Police investigate Facebook ‘sex offender registry’

A local woman’s attempt to create a “sex offender registry” for the Cayman Islands using a Facebook page has apparently led to a police investigation, the Caymanian Compass has learned.  

Sandra Catron confirmed she started the page earlier this month in an attempt to inform the public about convicted sex offenders who had been recently convicted, as well as those who have been recently released from prison. Ms Catron said she is also allowing individuals with information about sex offenders to post on the site, within certain limits.  

“I have decided we can no longer remain silent on the issue,” Ms Catron said. “Many [rape] victims from years gone by have come forward and are providing content and details of their assaults. Sexual abuse and rape is a deep-[seated] issue in the islands and we must take all steps to eradicate it. The sex offenders registry is only one such tool.”  

The Royal Cayman Islands Police Service, while not identifying Ms Catron specifically, have released a statement to indicate officers are looking into the matter.  

“We can confirm that we are investigating the posting of the material on Facebook. The publishing or broadcasting of information which could identify a victim of rape is an offence.” 

The Cayman Islands Criminal Procedure Code in section 31 reads: “After a person is accused of a rape offence, no matter likely to lead members of the public to identify a woman as the woman against whom the offence is alleged to have been committed shall be published in a written publication available to the public or be broadcast, except as authorised by a direction of the court.”  

The penalty for such activity, according to the Criminal Procedure Code [2011 Revision] is $1,000 per offence.  

The idea of a public or restricted sex offender registry being operated within the Cayman Islands is not new.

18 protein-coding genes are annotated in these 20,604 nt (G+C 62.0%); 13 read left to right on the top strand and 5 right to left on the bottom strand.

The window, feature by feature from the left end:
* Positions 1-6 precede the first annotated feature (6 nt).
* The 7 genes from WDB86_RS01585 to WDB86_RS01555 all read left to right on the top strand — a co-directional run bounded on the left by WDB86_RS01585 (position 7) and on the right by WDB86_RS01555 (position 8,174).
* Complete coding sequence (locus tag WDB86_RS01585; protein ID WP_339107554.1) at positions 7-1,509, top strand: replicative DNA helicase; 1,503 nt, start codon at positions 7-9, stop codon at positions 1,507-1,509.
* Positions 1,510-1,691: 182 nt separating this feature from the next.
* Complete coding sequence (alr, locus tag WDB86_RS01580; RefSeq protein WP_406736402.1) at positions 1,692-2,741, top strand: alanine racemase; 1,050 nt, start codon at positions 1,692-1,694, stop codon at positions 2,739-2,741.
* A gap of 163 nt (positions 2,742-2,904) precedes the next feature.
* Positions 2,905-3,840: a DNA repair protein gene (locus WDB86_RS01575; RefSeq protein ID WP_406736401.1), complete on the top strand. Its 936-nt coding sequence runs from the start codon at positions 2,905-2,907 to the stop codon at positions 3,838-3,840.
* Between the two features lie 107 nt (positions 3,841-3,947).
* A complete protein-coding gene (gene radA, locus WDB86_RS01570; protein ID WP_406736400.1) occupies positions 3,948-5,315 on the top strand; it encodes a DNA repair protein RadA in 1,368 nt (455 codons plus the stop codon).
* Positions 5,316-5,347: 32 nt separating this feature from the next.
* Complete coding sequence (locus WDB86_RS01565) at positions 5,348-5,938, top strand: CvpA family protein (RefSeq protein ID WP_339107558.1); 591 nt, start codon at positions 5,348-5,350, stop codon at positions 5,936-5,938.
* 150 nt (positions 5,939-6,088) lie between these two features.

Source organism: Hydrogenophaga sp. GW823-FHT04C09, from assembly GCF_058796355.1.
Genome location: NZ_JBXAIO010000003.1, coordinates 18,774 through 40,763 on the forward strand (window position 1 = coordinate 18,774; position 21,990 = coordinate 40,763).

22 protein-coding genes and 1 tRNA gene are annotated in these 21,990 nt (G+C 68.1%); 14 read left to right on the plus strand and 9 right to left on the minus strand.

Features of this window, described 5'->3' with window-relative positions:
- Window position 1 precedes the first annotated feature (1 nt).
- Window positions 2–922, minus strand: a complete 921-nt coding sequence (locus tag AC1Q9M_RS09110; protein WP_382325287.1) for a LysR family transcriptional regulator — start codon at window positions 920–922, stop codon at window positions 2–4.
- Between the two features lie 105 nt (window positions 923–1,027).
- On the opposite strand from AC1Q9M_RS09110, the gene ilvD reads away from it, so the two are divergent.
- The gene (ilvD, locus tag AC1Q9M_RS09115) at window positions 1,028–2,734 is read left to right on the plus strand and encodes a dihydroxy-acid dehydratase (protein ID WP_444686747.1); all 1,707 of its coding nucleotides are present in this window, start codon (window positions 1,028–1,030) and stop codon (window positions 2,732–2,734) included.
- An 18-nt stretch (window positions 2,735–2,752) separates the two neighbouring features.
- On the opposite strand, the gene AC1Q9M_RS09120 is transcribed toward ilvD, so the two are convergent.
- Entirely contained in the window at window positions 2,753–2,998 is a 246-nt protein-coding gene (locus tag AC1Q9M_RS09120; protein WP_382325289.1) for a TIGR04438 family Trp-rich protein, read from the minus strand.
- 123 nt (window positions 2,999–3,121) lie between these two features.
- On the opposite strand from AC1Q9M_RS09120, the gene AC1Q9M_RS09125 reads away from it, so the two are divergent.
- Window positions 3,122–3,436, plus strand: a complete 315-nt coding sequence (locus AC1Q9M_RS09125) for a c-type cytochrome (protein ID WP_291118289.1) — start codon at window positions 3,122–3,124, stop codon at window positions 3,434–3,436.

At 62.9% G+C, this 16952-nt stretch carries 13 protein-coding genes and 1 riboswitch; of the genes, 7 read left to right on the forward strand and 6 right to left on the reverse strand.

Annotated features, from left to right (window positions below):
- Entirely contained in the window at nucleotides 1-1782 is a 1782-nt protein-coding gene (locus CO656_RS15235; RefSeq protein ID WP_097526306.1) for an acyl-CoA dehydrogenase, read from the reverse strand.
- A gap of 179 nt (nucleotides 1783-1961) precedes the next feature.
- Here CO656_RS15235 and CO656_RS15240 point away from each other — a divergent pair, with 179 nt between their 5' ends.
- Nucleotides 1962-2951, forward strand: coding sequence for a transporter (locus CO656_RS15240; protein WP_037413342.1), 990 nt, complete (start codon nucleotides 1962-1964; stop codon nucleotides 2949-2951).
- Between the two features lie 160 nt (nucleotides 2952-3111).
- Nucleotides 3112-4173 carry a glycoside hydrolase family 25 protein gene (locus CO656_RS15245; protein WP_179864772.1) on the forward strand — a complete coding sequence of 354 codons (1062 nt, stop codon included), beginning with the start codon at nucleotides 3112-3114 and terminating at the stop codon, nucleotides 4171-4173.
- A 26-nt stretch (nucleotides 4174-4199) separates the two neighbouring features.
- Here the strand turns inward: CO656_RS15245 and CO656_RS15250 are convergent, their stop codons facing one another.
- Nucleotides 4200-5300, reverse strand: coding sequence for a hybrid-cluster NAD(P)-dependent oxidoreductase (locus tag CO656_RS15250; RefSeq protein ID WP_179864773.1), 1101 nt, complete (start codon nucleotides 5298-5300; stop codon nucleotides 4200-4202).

The Sex Offender Registry Bill (2009), was put out for a 60-day public consultation in February 2009 by then-Health Minister Anthony Eden. The proposal, which never made it to a vote in the Legislative Assembly, aimed to create the islands’ first list tracking those convicted of sex crimes, including rape, indecent assault, defilement and incest. 

However, the bill as envisioned at the time was not a public registry. Only those agencies identified under the proposal and any other approved authority may access the registry. Access can only be granted in the “interest of the due administration of justice”. 

Anyone who granted access to the registry or who provided information from the registry to an unauthorised party could be imprisoned for up to five years upon conviction, according to the draft bill.  

Cayman Islands Attorney General Sam Bulgin said in 2009 that the sex offender registry bill as proposed faced a “difficult road” as written. Mr. Bulgin said at the time that he was concerned about simply cutting and pasting similar legislation from larger jurisdictions, such as the United States or the United Kingdom.  

The attorney general said he had heard comments in certain quarters about “the utility of such a measure in a small country”.  

“Is someone who lives in Bodden Town going to register with the police station in West Bay because they are going to spend the weekend there?” Mr. Bulgin said. “The question is whether it is workable.”  

Ms Catron, in 2011, brought a signed petition on a sex offender registry to the deputy governor’s office. The petition did not have enough signatures to trigger a referendum under the 2009 Constitution Order. 

FB sex offenderCatron, Sandra 2009

Ms Catron
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